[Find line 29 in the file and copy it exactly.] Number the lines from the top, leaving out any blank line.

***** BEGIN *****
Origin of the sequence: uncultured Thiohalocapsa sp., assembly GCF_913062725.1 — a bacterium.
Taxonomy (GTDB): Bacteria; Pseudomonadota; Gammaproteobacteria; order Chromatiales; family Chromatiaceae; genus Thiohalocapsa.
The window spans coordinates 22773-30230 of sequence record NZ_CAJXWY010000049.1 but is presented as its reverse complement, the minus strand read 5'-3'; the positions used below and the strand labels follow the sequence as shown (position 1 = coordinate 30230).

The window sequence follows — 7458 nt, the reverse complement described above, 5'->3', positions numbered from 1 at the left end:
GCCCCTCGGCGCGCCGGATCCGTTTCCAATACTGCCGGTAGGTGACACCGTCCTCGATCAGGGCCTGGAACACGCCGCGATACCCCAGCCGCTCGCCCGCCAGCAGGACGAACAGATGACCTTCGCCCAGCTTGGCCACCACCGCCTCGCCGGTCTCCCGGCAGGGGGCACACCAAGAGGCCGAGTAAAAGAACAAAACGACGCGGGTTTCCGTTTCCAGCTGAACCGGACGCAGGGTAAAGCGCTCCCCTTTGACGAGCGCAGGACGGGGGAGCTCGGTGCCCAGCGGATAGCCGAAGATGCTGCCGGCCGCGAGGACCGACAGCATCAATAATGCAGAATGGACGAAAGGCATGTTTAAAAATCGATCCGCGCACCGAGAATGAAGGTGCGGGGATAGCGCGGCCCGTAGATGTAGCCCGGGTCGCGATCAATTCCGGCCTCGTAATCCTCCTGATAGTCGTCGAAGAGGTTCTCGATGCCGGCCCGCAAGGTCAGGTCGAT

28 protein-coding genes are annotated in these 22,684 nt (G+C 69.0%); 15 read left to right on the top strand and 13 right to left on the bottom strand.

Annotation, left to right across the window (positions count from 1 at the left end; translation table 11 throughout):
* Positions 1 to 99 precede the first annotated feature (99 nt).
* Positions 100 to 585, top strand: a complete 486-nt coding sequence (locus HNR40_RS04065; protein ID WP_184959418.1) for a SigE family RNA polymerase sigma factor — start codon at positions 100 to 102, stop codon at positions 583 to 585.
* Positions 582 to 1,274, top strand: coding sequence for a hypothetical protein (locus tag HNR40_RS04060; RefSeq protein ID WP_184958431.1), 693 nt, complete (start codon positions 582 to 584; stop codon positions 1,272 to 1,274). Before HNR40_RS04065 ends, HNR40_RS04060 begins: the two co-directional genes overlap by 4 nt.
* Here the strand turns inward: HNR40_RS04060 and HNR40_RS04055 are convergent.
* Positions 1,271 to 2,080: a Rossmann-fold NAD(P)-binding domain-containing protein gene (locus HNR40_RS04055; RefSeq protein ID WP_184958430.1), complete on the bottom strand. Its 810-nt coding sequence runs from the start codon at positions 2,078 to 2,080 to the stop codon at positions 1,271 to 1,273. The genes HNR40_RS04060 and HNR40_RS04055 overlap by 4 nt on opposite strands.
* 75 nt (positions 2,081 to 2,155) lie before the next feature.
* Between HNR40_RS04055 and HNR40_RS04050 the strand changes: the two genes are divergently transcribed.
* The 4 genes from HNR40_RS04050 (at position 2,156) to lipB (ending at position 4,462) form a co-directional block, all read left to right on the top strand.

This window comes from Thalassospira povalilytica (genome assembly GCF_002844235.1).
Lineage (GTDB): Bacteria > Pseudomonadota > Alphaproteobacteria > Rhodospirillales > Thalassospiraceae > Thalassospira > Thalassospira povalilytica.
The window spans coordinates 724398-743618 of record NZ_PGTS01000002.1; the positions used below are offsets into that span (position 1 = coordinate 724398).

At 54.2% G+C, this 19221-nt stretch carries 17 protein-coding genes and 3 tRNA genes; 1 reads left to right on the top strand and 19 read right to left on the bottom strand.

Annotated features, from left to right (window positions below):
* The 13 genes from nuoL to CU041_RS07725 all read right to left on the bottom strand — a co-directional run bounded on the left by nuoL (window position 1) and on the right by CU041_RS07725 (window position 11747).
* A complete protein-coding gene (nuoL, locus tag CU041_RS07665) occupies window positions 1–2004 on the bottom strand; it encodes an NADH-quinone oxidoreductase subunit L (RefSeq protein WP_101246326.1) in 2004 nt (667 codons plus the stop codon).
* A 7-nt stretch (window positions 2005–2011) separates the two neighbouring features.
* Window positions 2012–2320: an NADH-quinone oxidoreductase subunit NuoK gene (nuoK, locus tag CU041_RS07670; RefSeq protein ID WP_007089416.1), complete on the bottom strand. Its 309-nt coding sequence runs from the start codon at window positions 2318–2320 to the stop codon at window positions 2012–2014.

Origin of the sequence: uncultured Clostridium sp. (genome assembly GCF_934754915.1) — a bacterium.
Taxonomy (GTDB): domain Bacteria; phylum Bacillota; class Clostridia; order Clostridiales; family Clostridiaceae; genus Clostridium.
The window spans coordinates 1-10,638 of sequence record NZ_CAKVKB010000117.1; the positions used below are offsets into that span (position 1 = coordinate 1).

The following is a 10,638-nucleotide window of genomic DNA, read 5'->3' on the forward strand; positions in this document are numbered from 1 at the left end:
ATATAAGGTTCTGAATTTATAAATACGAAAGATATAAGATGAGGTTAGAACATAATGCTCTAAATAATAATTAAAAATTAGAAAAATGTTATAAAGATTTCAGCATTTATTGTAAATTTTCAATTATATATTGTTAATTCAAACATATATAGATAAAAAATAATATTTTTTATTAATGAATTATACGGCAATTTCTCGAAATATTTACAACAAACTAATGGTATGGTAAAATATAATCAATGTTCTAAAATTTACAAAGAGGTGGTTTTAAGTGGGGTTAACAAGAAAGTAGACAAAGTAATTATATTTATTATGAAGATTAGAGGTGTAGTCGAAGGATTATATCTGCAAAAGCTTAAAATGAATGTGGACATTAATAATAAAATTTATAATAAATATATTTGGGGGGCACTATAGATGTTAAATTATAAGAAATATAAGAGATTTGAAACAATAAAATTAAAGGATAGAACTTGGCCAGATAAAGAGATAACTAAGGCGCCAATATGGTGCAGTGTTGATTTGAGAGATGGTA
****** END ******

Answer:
ATATAAGGTTCTGAATTTATAAATACGAAAGATATAAGATGAGGTTAGAACATAATGCTCTAAATAATAATTAAAAATTAGAAAAATGTTATAAAGATTTCAGCATTTATTGTAAATTTTCAATTATATATTGTTAATTCAAACATATATAGATAAAAAATAATATTTTTTATTAATGAATTATACGGCAATTTCTCGAAATATTTACAACAAACTAATGGTATGGTAAAATATAATCAATGTTCTAAAATTTACAAAGAGGTGGTTTTAAGTGGGGTTAACAAGAAAGTAGACAAAGTAATTATATTTATTATGAAGATTAGAGGTGTAGTCGAAGGATTATATCTGCAAAAGCTTAAAATGAATGTGGACATTAATAATAAAATTTATAATAAATATATTTGGGGGGCACTATAGATGTTAAATTATAAGAAATATAAGAGATTTGAAACAATAAAATTAAAGGATAGAACTTGGCCAGATAAAGAGATAACTAAGGCGCCAATATGGTGCAGTGTTGATTTGAGAGATGGTA